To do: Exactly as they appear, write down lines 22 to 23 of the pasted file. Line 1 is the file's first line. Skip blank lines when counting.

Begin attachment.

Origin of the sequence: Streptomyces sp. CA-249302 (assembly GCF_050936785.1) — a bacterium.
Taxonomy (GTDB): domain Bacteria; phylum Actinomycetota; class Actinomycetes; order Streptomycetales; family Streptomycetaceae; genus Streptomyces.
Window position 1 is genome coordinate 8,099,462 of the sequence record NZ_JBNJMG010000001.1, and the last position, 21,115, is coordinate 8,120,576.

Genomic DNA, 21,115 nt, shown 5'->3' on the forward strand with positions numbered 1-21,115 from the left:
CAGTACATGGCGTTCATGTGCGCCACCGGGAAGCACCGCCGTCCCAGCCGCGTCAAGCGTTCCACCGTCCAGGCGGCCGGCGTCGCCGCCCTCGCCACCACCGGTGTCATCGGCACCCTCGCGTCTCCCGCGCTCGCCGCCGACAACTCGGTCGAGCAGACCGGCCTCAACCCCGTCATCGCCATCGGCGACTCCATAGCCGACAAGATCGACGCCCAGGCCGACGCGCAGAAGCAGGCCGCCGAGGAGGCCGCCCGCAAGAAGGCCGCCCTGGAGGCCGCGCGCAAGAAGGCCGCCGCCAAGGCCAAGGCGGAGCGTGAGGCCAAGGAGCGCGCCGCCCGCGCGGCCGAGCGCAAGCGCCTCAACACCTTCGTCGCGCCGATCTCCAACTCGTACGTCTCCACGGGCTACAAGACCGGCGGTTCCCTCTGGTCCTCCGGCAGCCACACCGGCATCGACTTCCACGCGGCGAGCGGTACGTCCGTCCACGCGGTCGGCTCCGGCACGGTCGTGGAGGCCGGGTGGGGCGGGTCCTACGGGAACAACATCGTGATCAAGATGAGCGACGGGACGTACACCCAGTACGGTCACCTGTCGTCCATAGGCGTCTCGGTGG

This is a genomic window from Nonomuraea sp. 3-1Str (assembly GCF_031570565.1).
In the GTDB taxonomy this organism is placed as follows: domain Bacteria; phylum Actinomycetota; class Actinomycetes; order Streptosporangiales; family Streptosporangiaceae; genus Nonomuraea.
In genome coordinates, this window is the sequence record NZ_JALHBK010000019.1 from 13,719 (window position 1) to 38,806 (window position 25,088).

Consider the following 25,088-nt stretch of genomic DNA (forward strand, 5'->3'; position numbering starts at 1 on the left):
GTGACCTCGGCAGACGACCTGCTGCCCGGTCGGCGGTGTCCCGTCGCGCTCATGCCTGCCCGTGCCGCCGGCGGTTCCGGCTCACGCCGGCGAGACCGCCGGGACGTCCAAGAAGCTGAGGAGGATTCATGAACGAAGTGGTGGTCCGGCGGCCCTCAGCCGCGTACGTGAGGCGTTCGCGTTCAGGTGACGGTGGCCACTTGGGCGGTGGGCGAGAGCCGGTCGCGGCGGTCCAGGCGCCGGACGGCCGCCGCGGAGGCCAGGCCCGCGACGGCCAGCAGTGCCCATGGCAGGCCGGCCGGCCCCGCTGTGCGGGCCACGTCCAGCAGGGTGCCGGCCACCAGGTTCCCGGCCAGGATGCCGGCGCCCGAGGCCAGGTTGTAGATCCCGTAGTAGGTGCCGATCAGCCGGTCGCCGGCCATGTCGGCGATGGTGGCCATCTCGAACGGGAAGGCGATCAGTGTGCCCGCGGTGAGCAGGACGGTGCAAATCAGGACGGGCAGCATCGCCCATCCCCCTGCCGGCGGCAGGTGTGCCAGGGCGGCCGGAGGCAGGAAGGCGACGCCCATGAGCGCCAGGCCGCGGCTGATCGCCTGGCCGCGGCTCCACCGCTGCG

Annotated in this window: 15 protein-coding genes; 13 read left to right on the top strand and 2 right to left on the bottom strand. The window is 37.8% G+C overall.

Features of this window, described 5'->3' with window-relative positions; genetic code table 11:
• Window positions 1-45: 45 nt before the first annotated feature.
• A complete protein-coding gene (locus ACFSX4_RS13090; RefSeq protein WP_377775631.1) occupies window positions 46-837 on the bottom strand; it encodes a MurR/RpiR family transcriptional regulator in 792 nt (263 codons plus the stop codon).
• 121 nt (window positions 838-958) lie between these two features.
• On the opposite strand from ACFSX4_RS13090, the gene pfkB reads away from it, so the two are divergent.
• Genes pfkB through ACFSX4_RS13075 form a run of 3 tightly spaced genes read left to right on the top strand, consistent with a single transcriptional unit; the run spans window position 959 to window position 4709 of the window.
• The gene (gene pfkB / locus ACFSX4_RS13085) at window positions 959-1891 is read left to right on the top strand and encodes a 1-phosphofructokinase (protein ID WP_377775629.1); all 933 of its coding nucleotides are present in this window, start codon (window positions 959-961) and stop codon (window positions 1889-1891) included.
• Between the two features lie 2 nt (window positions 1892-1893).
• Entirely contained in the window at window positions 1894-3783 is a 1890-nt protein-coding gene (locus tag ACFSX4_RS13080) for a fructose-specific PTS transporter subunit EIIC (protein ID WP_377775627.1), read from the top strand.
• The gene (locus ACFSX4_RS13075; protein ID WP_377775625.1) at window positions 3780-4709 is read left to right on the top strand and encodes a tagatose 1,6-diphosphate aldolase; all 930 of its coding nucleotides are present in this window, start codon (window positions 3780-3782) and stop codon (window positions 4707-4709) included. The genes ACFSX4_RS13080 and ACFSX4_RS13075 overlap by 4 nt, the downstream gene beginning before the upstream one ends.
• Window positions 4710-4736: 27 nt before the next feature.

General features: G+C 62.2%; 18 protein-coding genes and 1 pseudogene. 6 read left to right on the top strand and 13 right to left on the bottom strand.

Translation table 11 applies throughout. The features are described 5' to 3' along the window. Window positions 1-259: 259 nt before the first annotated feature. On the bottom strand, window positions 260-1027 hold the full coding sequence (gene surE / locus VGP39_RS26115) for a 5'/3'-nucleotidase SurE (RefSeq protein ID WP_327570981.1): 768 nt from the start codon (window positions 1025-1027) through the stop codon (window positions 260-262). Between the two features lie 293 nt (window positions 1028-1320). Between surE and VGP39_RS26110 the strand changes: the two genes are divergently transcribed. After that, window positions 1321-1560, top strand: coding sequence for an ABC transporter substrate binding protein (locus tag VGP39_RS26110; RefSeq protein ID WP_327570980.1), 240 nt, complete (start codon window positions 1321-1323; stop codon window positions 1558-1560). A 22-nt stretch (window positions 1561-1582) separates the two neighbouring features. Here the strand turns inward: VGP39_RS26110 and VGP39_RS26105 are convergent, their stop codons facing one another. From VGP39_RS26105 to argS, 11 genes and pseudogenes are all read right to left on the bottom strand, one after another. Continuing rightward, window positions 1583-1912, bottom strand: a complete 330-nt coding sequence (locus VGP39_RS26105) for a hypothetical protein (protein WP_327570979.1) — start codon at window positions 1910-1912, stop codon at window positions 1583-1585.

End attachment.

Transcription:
• Window positions 4710-4736: 27 nt before the next feature.

General features: G+C 62.2%; 18 protein-coding genes and 1 pseudogene. 6 read left to right on the top strand and 13 right to left on the bottom strand.